Found this after a service from BMW.. Very upset..

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Originally posted by FowVay: Jim 5 is absolutely correct about BMW's coolant. It is Glysantin G-48, a specific formulation not related to G-05 or any other version of the BASF patented chemistries. BASF identifies the G-48 as blue/green in color and is a four year fluid as specified in BMW's service manuals. To my eyes it does not share a hint of green color.
Normally, a blue-green color means that the main color is green, but not blue. And this is what I could see using Original BMW coolant sold through BMW network in Europe. However, I would not pay a lot of attention to the color because it may depend on a supplier. VW coolant is more blue than green. That's why, I would define it as green-blue. BTW, Castrol NF is closer to BMW, i.e. green with a blue shaddow.
Hi guys. I took a good look at the coolant. Its green, green as any other traditional non OAT type coolant you'd see on the shelves. No blue tinge, no nothing. Just clover leaf green. I'll take a picture of it when I can. The car is at a local mechanic. BMW demanded that we get the car looked over before we send it to them. Ignorant bas1ards don't want anything to do with it it seems. Fingers crossed the mechanic won't find anything. He also suspects its a flush gone wrong. (Stupid oil flushes shouldnt be used in the first place!). He's also going to take a sample of the oil so I gave him a specimen bottle to store it in. Will do a UOA when I can. Thanks for the support, I appreciate it!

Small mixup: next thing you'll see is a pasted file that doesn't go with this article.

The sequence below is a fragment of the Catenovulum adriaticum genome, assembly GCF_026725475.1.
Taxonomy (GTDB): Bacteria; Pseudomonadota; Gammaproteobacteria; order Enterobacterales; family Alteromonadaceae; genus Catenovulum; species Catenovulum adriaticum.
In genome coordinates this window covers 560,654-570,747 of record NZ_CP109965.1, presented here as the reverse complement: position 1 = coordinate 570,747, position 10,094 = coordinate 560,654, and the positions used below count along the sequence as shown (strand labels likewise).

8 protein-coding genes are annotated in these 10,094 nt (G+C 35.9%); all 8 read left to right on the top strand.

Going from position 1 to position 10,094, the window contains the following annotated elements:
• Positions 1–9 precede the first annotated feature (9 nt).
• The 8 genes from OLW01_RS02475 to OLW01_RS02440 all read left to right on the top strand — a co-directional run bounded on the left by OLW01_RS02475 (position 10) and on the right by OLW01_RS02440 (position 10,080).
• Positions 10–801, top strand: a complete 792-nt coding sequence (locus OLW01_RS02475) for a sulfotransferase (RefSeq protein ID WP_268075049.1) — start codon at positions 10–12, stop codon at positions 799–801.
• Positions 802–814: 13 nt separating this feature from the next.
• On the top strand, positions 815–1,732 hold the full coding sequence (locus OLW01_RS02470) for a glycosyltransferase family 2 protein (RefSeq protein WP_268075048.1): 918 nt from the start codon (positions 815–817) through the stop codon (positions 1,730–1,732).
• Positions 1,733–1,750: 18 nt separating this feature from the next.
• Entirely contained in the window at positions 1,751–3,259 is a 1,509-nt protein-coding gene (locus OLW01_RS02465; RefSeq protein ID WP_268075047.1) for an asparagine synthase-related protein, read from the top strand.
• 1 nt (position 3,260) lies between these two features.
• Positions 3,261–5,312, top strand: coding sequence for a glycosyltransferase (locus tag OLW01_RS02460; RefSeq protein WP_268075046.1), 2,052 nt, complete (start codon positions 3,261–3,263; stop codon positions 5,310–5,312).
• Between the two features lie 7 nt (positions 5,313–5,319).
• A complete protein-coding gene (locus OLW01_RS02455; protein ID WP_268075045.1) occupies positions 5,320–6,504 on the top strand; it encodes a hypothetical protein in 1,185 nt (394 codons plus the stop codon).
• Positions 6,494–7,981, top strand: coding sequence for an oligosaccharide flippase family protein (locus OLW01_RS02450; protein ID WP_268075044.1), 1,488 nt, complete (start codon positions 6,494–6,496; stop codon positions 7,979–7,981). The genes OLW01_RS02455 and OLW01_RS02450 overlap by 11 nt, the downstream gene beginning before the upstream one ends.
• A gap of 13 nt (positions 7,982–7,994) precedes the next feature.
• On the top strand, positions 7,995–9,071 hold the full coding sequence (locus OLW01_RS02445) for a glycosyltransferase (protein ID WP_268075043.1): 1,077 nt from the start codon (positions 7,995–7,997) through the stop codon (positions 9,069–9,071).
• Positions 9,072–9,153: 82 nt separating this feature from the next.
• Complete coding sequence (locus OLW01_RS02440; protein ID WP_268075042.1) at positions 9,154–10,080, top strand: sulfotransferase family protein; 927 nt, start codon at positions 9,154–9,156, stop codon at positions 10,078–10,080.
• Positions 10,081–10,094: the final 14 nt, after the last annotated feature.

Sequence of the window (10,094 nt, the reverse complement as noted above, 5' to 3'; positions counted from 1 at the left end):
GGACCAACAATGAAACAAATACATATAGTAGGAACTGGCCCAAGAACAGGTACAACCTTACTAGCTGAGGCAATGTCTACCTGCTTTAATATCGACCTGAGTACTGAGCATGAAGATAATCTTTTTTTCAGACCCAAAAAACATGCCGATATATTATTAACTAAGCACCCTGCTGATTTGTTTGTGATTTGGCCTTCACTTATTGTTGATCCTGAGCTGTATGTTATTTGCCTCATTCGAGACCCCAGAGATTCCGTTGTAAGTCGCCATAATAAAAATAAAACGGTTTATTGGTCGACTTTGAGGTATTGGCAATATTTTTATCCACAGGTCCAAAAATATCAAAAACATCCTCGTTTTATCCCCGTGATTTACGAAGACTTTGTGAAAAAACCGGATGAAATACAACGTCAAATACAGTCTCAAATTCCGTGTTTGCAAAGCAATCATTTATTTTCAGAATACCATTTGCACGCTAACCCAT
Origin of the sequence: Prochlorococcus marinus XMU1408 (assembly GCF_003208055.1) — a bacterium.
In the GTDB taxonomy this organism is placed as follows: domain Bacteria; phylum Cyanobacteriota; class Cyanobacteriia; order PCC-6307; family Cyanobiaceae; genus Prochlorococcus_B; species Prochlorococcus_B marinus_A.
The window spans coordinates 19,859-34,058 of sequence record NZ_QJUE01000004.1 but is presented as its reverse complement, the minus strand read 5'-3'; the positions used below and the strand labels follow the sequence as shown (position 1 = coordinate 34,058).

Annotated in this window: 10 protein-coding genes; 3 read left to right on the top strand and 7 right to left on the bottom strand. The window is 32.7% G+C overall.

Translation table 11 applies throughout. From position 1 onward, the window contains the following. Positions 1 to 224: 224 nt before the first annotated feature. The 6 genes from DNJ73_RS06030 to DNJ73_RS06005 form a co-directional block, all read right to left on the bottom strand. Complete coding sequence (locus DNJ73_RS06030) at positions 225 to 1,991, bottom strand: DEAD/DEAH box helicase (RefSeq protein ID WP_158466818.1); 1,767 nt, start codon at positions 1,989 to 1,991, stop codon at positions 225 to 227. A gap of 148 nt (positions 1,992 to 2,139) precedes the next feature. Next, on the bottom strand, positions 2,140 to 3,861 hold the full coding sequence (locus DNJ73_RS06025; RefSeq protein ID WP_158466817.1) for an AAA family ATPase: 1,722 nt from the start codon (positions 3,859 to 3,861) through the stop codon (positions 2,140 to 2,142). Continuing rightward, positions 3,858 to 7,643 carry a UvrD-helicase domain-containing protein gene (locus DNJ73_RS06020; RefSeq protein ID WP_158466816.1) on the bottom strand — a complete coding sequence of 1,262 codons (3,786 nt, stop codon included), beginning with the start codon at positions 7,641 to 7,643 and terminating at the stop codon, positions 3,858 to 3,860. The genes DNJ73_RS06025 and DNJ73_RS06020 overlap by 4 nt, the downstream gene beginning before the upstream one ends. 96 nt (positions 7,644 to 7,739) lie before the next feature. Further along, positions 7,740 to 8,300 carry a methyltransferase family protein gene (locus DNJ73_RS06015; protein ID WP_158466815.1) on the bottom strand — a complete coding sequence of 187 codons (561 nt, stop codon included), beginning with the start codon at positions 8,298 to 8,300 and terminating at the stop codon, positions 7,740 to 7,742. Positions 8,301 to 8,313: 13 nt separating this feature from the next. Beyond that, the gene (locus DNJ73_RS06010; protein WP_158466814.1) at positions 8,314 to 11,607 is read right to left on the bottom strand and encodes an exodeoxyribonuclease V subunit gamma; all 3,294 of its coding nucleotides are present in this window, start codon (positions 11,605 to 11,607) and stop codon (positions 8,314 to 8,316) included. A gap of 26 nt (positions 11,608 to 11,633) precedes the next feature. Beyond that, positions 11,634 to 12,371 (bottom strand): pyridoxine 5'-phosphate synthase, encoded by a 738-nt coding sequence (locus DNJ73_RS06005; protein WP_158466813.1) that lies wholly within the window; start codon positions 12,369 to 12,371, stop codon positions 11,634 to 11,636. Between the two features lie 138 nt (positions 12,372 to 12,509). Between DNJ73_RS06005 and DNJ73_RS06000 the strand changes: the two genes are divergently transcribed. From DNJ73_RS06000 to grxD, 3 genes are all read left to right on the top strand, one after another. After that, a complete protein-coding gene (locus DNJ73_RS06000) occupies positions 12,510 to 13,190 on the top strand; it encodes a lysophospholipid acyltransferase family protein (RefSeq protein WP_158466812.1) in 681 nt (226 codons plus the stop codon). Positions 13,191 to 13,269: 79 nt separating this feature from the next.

A head gasket can let go regardless of mileage. I'm not at all familiar with BMW heads or head gaskets, but I thought a head gasket failure would let water into the combustion chambers where it would burn out (steam out the exhaust), or hydrolock the engine if enough coolant is getting in. I thought you had to have a cracked head or block to get coolant into the oil sump.
Depending where it goes, a head gasket can let coolant into the combustion chamber, or oil into the coolant, or both.
I'd get two samples - send in one on your own for a UOA, and keep the second one handy in case BMW wants to do their own test or you have to take them to court - it would be good to have an untested sample still.
Hey guys just a small update on the car. The mechanic couldnt find any signs of a blown headgasket after extensive testing. Plus, the coolant is still above the 'Max' line too. Also he said he used a borescope/torch to take a look at the insides of the cam cover and he said it was filthy as. Here's a pic of the coolant I extracted as well as the pic of the car in question. Obviously green. Should I question BMW about it?  -  - BMW aren't returning our calls nor have they responded to the mechanic's report. Seems they're trying to dodge us. Guess we'll be ringing the lawyer very soon unforuntealy.